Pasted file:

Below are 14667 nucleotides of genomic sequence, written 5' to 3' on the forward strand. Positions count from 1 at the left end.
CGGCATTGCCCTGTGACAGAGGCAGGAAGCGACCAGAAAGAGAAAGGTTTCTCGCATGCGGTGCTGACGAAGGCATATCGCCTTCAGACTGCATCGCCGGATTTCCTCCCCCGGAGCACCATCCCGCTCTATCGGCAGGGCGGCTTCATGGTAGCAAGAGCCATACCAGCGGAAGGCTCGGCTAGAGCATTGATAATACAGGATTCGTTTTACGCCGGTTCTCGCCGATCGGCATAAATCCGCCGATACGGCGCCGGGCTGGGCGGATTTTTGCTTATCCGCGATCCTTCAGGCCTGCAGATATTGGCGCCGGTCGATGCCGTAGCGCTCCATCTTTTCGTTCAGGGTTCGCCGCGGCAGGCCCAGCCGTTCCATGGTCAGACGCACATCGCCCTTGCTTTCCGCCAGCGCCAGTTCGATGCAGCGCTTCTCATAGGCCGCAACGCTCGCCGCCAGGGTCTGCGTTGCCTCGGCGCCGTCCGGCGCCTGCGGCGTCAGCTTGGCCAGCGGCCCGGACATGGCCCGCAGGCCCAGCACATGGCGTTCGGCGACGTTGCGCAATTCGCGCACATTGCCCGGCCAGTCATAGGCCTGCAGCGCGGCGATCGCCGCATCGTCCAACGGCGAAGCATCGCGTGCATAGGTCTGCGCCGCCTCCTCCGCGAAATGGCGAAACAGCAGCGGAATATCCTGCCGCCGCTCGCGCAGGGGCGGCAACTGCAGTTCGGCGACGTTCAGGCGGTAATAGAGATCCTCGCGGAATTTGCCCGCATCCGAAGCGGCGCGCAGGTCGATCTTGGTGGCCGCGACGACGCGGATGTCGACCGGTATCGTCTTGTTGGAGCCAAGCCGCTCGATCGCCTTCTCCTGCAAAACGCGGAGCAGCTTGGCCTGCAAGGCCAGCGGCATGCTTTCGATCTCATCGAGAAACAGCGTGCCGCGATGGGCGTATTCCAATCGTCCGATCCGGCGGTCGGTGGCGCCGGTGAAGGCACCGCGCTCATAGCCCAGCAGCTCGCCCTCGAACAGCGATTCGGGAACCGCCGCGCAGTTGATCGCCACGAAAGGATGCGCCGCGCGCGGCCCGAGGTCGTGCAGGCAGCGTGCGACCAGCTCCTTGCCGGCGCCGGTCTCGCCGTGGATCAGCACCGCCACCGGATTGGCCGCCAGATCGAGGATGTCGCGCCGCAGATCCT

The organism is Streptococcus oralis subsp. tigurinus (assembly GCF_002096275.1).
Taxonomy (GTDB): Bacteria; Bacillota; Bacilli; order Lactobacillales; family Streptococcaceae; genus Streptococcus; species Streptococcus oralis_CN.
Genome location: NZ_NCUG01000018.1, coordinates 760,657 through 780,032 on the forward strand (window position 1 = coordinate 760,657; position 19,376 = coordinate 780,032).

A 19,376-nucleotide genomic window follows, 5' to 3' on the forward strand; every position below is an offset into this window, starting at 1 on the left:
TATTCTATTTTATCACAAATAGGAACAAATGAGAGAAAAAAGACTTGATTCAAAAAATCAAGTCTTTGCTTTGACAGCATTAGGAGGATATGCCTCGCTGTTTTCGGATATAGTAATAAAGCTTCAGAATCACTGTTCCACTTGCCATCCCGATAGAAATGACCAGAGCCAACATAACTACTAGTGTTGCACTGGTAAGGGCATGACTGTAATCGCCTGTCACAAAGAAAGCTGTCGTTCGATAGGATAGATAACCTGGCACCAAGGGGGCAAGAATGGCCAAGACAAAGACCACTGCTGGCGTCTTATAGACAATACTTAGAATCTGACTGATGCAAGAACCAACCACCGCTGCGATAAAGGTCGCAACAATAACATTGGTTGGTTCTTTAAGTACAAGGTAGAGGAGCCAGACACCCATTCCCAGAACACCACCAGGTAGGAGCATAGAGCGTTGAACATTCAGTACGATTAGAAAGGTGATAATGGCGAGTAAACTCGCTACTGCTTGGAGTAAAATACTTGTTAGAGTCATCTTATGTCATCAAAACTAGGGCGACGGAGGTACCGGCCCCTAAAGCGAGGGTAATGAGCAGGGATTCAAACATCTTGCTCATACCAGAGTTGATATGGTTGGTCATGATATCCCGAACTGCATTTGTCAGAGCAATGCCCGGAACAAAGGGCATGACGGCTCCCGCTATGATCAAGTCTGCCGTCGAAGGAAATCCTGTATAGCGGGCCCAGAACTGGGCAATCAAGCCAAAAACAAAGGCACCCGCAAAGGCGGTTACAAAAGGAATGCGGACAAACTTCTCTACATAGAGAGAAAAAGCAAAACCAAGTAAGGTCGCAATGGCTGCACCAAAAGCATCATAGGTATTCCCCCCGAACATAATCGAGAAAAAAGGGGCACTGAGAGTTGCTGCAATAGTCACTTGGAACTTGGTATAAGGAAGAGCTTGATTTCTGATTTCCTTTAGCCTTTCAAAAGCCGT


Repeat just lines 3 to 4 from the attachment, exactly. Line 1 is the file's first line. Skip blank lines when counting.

The organism is Streptococcus oralis subsp. tigurinus (assembly GCF_002096275.1).
Taxonomy (GTDB): Bacteria; Bacillota; Bacilli; order Lactobacillales; family Streptococcaceae; genus Streptococcus; species Streptococcus oralis_CN.